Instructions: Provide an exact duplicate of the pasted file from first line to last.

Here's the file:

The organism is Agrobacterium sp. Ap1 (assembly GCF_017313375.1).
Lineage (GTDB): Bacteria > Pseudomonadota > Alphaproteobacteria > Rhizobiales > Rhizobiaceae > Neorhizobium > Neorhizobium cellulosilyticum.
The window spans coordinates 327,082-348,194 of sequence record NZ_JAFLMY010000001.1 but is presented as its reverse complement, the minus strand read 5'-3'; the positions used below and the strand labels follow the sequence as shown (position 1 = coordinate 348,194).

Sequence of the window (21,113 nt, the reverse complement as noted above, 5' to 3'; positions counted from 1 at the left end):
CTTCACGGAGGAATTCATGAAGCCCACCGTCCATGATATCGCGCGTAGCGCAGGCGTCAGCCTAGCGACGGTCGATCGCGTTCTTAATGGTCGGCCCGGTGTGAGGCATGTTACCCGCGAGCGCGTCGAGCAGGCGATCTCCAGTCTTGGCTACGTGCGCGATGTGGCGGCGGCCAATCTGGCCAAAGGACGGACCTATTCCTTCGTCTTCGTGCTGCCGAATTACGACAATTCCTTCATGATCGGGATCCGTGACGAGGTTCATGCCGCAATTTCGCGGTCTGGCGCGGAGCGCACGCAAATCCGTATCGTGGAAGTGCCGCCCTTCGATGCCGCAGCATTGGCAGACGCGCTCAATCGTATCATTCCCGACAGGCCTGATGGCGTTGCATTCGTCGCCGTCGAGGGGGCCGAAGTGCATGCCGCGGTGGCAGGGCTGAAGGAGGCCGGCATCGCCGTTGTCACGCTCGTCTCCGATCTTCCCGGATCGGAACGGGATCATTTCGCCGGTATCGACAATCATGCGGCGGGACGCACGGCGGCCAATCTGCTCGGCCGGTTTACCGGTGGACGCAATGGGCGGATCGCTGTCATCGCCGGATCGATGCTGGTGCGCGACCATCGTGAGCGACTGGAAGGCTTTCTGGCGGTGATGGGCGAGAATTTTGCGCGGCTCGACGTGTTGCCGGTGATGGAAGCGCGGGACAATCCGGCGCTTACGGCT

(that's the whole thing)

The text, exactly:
The organism is Agrobacterium sp. Ap1 (assembly GCF_017313375.1).
Lineage (GTDB): Bacteria > Pseudomonadota > Alphaproteobacteria > Rhizobiales > Rhizobiaceae > Neorhizobium > Neorhizobium cellulosilyticum.
The window spans coordinates 327,082-348,194 of sequence record NZ_JAFLMY010000001.1 but is presented as its reverse complement, the minus strand read 5'-3'; the positions used below and the strand labels follow the sequence as shown (position 1 = coordinate 348,194).

Sequence of the window (21,113 nt, the reverse complement as noted above, 5' to 3'; positions counted from 1 at the left end):
CTTCACGGAGGAATTCATGAAGCCCACCGTCCATGATATCGCGCGTAGCGCAGGCGTCAGCCTAGCGACGGTCGATCGCGTTCTTAATGGTCGGCCCGGTGTGAGGCATGTTACCCGCGAGCGCGTCGAGCAGGCGATCTCCAGTCTTGGCTACGTGCGCGATGTGGCGGCGGCCAATCTGGCCAAAGGACGGACCTATTCCTTCGTCTTCGTGCTGCCGAATTACGACAATTCCTTCATGATCGGGATCCGTGACGAGGTTCATGCCGCAATTTCGCGGTCTGGCGCGGAGCGCACGCAAATCCGTATCGTGGAAGTGCCGCCCTTCGATGCCGCAGCATTGGCAGACGCGCTCAATCGTATCATTCCCGACAGGCCTGATGGCGTTGCATTCGTCGCCGTCGAGGGGGCCGAAGTGCATGCCGCGGTGGCAGGGCTGAAGGAGGCCGGCATCGCCGTTGTCACGCTCGTCTCCGATCTTCCCGGATCGGAACGGGATCATTTCGCCGGTATCGACAATCATGCGGCGGGACGCACGGCGGCCAATCTGCTCGGCCGGTTTACCGGTGGACGCAATGGGCGGATCGCTGTCATCGCCGGATCGATGCTGGTGCGCGACCATCGTGAGCGACTGGAAGGCTTTCTGGCGGTGATGGGCGAGAATTTTGCGCGGCTCGACGTGTTGCCGGTGATGGAAGCGCGGGACAATCCGGCGCTTACGGCT